It would be easy to think that the events of May are the ultimate tease for anxious gardeners. After all, we have Mother’s Day and that means flowers and Memorial Day and that means flowers and then, almost predictably, we could have fog, cold rain, even snow. In the spirit of the times we are in now, I take the temperature ... of the air and of the soil. When we have five nighttime air temperatures of 55 degrees or above, I get serious about planting.
But there is even a caution with that plan. Started tomato plants, for example, prefer the soil temperature to be at 60 degrees or higher. Google for that information. Ask something like this: what is the preferred soil temperature for growing (name the plant.) The key words are “temperature” and “growing.” If starting seeds is the plan, then ask this: What is the preferred temperature for germinating (name the plant) seeds. The key word is “germinating.”
This is also the time to enrich or amend the soil prior to planting. If you have home-made compost, spread it and work it into the soil before planting. We have a compost pile and I use that to enrich the soil. We also use several tons of the city yard waste compost throughout the growing season as a mulch.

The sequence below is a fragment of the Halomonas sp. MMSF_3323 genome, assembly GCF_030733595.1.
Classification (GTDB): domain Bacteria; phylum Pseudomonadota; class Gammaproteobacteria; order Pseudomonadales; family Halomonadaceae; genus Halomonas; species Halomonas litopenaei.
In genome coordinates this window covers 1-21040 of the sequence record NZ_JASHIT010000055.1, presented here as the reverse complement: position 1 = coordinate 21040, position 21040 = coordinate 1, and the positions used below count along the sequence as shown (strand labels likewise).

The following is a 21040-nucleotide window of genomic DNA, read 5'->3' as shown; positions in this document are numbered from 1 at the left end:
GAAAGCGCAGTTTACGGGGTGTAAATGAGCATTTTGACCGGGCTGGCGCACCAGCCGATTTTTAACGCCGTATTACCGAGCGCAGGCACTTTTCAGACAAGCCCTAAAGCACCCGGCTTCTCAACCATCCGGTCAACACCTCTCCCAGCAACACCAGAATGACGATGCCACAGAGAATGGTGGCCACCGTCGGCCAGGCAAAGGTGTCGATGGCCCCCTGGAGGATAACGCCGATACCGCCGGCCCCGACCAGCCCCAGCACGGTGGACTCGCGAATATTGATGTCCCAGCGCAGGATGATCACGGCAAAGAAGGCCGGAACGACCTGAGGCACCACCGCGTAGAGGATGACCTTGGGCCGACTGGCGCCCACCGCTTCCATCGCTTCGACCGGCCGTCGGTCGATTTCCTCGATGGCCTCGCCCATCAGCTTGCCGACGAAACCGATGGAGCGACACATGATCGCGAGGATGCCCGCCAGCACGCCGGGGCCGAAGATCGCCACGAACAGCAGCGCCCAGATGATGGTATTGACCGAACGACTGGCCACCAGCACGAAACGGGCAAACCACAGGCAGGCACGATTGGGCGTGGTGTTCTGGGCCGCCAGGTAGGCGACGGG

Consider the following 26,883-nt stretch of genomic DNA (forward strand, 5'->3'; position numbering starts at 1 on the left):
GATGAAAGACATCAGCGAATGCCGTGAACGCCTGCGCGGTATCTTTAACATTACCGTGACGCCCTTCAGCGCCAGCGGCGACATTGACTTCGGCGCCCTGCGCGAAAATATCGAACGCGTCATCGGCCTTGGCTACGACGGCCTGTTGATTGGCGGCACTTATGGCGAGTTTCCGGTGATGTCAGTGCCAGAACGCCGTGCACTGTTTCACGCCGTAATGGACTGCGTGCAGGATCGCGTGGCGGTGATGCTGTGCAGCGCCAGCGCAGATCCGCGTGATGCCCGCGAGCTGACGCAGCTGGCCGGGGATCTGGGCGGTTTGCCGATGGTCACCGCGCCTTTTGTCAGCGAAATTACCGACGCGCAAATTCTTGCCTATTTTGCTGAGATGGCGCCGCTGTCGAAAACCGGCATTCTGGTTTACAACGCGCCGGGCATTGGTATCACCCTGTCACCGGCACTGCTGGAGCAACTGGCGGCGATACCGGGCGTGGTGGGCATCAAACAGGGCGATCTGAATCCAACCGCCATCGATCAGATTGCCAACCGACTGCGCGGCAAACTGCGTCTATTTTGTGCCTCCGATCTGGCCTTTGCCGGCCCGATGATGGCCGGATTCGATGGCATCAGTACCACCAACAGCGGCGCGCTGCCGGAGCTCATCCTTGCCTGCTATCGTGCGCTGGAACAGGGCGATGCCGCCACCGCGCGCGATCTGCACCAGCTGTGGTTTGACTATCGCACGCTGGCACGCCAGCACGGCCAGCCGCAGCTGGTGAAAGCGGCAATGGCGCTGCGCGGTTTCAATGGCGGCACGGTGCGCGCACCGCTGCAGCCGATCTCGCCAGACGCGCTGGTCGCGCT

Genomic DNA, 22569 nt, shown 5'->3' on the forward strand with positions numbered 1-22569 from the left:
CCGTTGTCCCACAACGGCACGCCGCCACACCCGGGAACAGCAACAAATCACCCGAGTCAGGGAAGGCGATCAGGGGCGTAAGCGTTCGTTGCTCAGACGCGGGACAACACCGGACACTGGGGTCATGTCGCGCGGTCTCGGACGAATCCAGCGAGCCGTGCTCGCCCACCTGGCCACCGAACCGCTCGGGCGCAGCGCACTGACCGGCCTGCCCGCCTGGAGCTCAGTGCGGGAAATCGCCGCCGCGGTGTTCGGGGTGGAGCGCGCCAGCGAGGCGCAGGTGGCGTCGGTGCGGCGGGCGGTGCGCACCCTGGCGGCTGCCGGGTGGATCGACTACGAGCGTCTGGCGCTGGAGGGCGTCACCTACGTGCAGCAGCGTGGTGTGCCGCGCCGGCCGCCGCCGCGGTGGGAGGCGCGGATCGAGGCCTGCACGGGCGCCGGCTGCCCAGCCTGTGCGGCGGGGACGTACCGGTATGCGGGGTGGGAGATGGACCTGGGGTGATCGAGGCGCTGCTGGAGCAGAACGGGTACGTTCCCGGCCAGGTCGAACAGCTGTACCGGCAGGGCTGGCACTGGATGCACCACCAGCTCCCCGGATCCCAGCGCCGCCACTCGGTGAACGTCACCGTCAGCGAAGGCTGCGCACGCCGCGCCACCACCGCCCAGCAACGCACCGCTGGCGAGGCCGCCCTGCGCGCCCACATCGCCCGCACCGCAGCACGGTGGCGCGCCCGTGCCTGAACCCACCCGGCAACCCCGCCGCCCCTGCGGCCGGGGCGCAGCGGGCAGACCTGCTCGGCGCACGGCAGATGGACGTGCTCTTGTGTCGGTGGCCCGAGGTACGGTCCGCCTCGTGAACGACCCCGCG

An important addition to the soil enrichment is the application of manure to the soil. Feeding the soil with manure is part of the natural system, but understandably, few if any gardeners allow animals to forage in the garden.
We utilize the worm castings and chicken droppings as manure. And, like most gardeners, my ears perk up when I hear folks talking about good sources of animal manures.
Manures from goats, sheep, llama and alpaca can take a long time to break down. Cattle and horse manure are good but can contain weed seeds to torment you later. If the manure comes mixed with stable litter — so much the better. Fresh chicken manure as well as hog manure is “hot” and can damage young plants. It is best used after it has aged awhile.
Using manures requires some caution. It is a good idea to wear garden or rubber gloves, wash your hands well and be certain that your tetanus shot is up to date.
In a perfect world, a gardener would have two piles of manure — one ready to use in the spring and one that would age for use the following spring.
It seems that the gardening world is awash in various chemical fertilizers — powders, granules, liquid — but it is worth remembering that animal manures are the natural and traditional ways of enriching the soil. We are fortunate to live in an area where a variety of animals are raised, almost always on natural pastures. The manures from these animals are easily accessible and a true gift to the soil.
Cathie Draine is a South Dakota Cooperative Extension Master Gardener and a member of the Garden Writers Association. She lives and gardens in Whispering Pines. Contact her at blackhillsgarden.com.
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